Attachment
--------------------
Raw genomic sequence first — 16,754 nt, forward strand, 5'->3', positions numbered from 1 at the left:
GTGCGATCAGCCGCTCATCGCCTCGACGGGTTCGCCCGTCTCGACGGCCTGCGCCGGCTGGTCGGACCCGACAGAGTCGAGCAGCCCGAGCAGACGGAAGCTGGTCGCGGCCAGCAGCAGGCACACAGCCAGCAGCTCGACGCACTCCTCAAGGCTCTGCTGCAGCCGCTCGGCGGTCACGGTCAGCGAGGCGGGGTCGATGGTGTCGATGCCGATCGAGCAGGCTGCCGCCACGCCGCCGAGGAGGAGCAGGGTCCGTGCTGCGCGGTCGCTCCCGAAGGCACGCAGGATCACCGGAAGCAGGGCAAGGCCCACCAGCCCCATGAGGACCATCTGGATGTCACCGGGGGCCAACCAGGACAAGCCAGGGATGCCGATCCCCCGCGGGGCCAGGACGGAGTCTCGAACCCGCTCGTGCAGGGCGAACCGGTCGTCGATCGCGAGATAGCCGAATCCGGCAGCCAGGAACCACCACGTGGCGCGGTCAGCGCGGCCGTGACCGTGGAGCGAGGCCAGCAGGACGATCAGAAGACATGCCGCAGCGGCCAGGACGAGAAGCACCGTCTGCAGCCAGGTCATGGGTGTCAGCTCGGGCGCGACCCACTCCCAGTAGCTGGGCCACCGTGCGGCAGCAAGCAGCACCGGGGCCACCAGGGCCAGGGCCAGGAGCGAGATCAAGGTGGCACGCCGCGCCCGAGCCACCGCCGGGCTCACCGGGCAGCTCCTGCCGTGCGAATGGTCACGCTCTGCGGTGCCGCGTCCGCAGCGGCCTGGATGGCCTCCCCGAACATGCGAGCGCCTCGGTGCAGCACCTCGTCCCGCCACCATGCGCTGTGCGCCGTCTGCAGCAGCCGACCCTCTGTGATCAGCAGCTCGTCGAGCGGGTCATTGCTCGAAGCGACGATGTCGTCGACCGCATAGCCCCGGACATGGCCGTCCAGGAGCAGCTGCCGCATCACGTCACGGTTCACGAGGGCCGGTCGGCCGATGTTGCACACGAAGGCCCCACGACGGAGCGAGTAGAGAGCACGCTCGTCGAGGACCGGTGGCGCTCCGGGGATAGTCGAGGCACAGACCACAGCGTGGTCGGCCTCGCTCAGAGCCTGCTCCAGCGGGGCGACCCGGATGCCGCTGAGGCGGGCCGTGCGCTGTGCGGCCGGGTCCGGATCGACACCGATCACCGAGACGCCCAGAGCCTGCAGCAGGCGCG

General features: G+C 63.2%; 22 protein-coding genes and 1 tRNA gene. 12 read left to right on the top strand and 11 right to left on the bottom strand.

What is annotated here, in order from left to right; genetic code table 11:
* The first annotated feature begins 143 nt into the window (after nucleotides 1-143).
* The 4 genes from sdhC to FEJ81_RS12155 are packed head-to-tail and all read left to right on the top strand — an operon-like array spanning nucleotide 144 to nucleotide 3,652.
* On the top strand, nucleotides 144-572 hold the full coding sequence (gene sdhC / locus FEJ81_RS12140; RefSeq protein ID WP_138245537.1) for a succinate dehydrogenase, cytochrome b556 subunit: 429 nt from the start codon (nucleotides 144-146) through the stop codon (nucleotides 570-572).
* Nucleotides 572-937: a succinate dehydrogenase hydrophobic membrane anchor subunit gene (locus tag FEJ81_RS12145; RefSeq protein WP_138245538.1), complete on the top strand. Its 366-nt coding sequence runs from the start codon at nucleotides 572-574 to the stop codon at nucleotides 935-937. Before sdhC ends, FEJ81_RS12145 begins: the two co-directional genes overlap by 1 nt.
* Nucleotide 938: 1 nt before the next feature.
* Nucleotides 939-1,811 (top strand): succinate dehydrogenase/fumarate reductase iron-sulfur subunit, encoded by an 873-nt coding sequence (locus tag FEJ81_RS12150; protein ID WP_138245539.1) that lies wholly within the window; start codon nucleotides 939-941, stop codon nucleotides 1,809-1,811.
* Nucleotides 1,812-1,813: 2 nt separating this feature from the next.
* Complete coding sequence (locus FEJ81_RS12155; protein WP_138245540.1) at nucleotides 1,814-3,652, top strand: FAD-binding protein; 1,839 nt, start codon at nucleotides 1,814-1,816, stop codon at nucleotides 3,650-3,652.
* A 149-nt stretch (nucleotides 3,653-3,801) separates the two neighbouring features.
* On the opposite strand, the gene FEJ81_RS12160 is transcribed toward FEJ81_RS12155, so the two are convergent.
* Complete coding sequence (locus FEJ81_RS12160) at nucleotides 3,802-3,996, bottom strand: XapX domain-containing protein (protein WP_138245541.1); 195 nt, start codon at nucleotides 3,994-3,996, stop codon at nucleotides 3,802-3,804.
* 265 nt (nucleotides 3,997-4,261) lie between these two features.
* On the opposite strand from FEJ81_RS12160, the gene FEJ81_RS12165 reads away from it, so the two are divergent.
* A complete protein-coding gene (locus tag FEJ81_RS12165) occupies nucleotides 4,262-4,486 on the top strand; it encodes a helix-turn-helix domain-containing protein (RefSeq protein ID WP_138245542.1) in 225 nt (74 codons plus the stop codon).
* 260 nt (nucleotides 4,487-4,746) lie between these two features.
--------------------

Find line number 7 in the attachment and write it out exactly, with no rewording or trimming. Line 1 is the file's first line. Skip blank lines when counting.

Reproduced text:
* On the top strand, nucleotides 144-572 hold the full coding sequence (gene sdhC / locus FEJ81_RS12140; RefSeq protein ID WP_138245537.1) for a succinate dehydrogenase, cytochrome b556 subunit: 429 nt from the start codon (nucleotides 144-146) through the stop codon (nucleotides 570-572).